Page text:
Difficulties with all areas of learning experienced by children with significantly lower than average intelligence
- Usually becomes apparent in early childhood
- More common in boys
- Genetics as a risk factor depends on the cause
- Lifestyle is not a significant factor
A child with generalized learning disabilities has poor intellectual skills, leading to developmental delay. Generalized learning disabilities can affect speech, language, reading, and writing. Physical development may be affected, causing general clumsiness and poor hand–eye coordination. Behavioural problems may also develop.
There is often no obvious cause for mild generalized learning disabilities, which may not be noticeable until an affected child reaches school age. Severe learning disabilities usually have an obvious cause, such as the genetic disorders Down’s syndrome or fragile X syndrome.
What might be done?
Mild generalized learning disabilities are usually first suspected by parents or teachers when a child fails to develop skills at the same rate as his or her peers or is experiencing difficulties at school. In more severe cases, delays in development are usually detected at an early stage in childhood, often during routine developmental checkups.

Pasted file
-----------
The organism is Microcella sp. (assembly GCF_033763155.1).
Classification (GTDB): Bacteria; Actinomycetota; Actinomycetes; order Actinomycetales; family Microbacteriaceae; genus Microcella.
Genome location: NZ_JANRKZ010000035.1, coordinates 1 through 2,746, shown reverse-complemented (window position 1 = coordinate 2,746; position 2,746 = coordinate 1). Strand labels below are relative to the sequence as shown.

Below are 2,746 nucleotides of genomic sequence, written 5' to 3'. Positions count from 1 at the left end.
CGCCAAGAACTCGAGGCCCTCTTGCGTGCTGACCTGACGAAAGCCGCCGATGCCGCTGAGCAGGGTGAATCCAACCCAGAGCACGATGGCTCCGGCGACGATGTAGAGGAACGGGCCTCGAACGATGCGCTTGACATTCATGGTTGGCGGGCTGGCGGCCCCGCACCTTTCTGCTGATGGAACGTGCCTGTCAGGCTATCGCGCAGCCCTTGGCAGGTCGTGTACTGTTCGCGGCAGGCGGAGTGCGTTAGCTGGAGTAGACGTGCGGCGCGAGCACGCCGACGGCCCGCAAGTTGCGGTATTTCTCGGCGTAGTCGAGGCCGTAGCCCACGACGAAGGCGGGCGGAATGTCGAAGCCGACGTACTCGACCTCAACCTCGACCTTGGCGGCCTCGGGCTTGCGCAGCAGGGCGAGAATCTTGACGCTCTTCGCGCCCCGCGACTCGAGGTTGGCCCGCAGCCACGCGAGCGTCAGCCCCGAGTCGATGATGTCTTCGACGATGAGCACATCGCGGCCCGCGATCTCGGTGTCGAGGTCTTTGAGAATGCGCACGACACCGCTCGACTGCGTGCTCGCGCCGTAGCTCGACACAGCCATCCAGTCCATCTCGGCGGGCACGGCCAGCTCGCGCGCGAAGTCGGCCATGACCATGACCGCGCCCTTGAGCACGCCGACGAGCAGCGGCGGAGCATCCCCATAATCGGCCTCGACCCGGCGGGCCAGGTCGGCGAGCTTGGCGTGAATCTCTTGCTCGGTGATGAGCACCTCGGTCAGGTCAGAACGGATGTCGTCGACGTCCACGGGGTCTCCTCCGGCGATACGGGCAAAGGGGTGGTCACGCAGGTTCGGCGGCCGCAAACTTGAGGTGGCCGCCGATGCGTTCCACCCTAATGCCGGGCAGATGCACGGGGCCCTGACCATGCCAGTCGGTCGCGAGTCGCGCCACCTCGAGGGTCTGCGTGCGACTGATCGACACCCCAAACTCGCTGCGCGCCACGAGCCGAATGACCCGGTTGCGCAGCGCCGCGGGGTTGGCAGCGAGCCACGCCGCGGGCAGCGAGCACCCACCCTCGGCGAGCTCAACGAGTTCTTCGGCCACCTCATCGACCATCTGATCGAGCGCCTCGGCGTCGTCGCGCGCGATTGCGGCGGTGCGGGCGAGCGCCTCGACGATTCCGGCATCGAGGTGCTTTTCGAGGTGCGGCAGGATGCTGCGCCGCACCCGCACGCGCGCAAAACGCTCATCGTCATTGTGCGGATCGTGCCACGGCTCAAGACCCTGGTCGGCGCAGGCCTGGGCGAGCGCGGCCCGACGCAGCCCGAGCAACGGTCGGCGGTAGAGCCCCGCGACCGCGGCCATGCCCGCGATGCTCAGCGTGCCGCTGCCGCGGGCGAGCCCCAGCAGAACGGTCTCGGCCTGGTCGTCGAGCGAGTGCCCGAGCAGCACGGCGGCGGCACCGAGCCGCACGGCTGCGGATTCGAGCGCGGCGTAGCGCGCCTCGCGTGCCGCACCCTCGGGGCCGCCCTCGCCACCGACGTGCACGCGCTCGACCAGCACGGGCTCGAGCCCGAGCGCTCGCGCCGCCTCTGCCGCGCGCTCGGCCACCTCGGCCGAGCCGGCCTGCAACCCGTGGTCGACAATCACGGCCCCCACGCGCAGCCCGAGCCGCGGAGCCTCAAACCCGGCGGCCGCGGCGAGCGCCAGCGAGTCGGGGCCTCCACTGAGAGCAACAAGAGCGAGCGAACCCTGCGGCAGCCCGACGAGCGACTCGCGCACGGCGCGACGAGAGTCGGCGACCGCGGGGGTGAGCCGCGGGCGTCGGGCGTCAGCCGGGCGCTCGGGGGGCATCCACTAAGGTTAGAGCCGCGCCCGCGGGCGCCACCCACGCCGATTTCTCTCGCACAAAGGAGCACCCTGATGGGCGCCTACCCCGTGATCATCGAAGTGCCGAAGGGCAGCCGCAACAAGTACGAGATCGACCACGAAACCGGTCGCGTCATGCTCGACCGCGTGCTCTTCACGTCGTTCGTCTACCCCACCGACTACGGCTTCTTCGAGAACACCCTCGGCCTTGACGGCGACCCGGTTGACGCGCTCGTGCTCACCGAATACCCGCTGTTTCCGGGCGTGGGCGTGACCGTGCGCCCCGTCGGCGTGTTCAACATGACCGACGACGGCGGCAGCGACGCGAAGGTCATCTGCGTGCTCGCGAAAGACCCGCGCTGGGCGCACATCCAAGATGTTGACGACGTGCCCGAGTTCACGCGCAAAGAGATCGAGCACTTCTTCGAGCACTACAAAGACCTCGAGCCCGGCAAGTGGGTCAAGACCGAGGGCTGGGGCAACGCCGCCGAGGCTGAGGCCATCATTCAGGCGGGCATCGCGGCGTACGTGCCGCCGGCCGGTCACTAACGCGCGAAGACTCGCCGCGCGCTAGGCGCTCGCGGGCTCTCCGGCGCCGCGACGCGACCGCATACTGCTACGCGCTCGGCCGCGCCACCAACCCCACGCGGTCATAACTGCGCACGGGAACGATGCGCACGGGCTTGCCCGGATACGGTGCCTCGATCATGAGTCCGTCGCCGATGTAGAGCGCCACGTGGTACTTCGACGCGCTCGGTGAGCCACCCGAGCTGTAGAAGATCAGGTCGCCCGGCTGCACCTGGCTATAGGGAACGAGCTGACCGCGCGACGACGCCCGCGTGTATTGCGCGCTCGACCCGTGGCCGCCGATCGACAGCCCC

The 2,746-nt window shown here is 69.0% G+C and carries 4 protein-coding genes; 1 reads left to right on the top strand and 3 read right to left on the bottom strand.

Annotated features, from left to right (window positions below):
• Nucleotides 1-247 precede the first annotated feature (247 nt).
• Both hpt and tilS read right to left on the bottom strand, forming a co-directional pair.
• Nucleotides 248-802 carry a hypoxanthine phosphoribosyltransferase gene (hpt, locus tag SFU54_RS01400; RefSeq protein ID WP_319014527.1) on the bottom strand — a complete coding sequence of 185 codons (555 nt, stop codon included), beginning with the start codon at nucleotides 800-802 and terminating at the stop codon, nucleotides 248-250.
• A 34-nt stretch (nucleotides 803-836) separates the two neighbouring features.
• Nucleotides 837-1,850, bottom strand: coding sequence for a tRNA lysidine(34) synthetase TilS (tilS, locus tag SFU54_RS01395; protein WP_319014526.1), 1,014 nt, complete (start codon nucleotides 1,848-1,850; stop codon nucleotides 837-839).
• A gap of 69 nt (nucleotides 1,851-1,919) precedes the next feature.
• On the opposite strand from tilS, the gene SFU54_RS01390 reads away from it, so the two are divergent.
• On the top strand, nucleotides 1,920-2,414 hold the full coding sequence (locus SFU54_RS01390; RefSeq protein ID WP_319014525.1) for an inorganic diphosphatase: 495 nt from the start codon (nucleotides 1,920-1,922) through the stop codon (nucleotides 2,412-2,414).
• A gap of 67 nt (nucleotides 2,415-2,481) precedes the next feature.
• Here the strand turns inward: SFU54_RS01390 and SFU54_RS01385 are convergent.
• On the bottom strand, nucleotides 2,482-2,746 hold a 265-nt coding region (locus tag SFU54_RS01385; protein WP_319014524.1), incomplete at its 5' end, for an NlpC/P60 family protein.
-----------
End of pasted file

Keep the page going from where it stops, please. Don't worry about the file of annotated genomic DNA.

If a child is thought to have generalized learning disabilities, the doctor will probably arrange for a full developmental assessment, including hearing tests (see Hearing tests in children) and vision tests (see Vision tests in children). Blood tests to check for evidence of genetic abnormalities may also be performed.
Most affected children have special educational needs and will benefit from attending classes or schools where they can have individual attention. Parents will be supported by a team of specialists, who may provide physiotherapy and speech therapy.
Many children with mild generalized learning disabilities can do well if they receive appropriate education and support. Those who are severely affected usually need lifelong supervision.
From the 2010 revision of the Complete Home Medical Guide © Dorling Kindersley Limited.
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